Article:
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Question from Western Australia

Hi all. It’s the start of a relatively mild winter here in Western Australia. My assessment was that the bees needed the Flow super to stay over winter because their honey reserves in the brood box were meagre.

After the recent rains we had here I noticed some water pooling on the Corflute slider. I can see a design issue, where the entire hive is tilted backwards to help honey extraction, but the bottom slider is not and water can get trapped inside. Is this a common issue with Flow hive classic bottom boards or something I’m doing wrong?

I do not know whether my hive is leaking (Flow Hive Classic), or it’s water caught on the lip of the slider that sticks out, and just runs inside and pools there. I’m very reluctant to open the hive until late August. I’m also noticing some condensation on the back plates of the flow frames on rainy days. Is this normal? I suspect it is a problem.

Moist air is lighter than dry air so it rises to the top. I made some vents in the roof to let humid air escape, and I only have some mesh over the inner cover hole.

My roof was originally very leaky but I fixed it well now and fingers crossed, the leaks are not coming in from the roof. I am now wondering whether water can leak through the observation windows or the back covers?

Any thoughts/advice?

Hi mate, welcome to the forum.
Yes there was, perhaps still is, a design flaw with the roof as you have found out but generally the bees will waterproof any other gaps in the hive where they see fit and are able to access.
As for the screened bottom board I can’t see there being any purpose here in the South West except for the built in pitch for harvesting purposes, oh and for letting the water out because of the built in pitch…

Yes, Avogadro. And so does warm air. Ventilation in hives is something that stumps me. I’ve found the bees propolize the top vents, (I replaced my Flow roof with a migratory one) yet I get a lot of condensation when I’ve left the super on over winter and I dare not clean out the vents as they know best so I’m compromising and removing the supers.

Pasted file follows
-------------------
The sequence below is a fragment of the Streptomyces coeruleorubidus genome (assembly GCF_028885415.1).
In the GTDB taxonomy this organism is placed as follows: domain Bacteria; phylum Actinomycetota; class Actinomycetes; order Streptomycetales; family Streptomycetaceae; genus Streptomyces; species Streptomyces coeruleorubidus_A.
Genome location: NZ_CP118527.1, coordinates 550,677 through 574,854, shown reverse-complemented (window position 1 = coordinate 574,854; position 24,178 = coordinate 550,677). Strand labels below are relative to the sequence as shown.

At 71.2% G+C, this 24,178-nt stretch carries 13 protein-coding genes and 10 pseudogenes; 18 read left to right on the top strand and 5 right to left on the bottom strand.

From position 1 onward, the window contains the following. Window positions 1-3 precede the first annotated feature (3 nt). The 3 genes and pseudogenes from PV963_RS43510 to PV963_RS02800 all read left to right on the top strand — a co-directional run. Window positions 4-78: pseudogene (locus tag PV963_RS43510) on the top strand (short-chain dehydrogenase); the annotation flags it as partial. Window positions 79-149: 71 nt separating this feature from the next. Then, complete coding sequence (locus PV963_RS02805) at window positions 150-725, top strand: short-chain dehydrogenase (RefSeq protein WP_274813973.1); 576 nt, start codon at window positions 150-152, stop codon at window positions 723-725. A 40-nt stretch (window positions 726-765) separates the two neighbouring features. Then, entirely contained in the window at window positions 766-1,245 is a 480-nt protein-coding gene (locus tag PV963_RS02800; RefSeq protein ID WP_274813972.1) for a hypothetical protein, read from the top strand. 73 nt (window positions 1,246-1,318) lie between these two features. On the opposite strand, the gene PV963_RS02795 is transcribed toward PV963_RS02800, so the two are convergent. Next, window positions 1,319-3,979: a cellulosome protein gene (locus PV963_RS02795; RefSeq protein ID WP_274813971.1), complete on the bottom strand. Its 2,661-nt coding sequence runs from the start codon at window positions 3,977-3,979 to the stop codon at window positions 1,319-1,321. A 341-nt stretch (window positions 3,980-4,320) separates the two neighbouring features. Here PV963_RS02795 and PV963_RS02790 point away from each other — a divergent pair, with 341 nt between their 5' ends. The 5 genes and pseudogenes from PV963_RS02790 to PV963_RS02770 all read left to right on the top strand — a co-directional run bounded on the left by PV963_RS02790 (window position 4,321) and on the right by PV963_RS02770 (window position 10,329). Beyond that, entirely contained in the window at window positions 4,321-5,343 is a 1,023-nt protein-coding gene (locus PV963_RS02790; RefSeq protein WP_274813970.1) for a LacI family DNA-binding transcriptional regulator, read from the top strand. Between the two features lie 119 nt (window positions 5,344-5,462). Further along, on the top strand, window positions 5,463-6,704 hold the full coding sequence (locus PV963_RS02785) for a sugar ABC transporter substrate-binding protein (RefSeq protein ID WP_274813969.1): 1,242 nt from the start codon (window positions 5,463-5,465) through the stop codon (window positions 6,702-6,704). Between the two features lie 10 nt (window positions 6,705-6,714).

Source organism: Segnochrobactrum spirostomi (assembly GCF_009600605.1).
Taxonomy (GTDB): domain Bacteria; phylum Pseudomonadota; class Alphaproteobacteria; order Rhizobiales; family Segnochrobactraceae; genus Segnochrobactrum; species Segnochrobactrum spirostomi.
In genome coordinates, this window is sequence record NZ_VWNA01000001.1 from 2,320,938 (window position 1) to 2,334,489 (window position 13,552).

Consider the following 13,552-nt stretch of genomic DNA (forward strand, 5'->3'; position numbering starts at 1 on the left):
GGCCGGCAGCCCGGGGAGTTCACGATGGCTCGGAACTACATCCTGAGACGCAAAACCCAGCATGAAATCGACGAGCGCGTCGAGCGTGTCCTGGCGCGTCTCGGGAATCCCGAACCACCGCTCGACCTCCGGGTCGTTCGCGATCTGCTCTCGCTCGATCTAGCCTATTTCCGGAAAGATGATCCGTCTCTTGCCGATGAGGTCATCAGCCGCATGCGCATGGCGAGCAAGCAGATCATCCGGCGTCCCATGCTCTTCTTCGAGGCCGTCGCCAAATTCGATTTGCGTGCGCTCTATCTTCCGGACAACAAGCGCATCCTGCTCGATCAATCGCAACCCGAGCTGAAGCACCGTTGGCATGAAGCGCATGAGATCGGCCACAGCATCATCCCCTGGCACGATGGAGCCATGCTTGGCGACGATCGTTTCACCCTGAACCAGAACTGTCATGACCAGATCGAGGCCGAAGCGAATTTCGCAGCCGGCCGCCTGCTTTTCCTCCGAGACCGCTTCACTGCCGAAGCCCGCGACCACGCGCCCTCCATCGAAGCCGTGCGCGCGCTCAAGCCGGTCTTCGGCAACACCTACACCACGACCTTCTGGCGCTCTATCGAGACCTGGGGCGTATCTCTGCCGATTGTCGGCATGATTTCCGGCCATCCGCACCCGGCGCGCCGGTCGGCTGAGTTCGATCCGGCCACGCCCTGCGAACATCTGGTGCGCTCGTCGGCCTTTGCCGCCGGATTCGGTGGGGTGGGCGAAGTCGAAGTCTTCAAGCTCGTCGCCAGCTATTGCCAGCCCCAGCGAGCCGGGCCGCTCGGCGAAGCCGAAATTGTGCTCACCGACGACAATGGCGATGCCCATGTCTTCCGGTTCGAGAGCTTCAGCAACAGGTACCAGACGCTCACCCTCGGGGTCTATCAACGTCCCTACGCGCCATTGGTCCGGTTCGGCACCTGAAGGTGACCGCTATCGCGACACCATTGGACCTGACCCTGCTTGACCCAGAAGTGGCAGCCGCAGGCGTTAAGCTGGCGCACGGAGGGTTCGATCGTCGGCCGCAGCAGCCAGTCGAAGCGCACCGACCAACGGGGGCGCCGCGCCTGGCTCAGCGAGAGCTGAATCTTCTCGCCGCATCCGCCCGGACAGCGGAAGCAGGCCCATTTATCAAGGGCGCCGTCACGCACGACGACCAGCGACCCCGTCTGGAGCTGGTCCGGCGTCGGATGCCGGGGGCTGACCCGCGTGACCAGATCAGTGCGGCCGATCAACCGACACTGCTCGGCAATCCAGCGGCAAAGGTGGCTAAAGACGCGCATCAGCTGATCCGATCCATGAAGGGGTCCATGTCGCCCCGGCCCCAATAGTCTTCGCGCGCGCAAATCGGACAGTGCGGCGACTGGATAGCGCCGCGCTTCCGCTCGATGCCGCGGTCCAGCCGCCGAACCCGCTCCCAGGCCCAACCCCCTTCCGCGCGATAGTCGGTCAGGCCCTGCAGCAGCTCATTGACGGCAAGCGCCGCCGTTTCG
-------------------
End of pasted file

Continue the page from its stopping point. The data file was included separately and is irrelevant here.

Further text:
I saw a Western Spinebill out front several years ago, haven’t seen one since. One of my favourites, simply beautiful.

Thanks @skeggley great to see some sandgropers because I thought this forum was US based.

My roof split and warped and the inner cover was soaked last year. Flow replaced the shingles and now I painted it both sides, and caulked every gap inside and out. I’m pretty sure it is not leaking again.

The water I found pooling is more than condensation I think and the screened bottom board actually won’t let water out, if the corflute is in place in the top slot where I like to keep it. It will trap it there. Only the risers are sloping back. See this photo.

Maybe water came in from the entrance when the wind was blowing in that direction.

I added vents last year and my bees never attempted to propolise them.

And the W.Spinebill. Well spotted mate. I do get them occasionally here, absolutely love them.

No not US based more so that our season is over and the northern hemisphere is having their season.
There used to be a great collection of sandgropers here however most have lost faith in this forum due to lack of moderation myself included. We all know who’s responsible and it’s better to walk than fight. It’s a shame really as here in the West we are in a unique situation as it could be argued that our little piece of paradise, with the best tasting and medicinal honeys in the world, is the only true treatment free environment left in the world and often what is advised isn’t pertinent here. Screened bottom boards for example, for what purpose do they have here? I can’t think of one.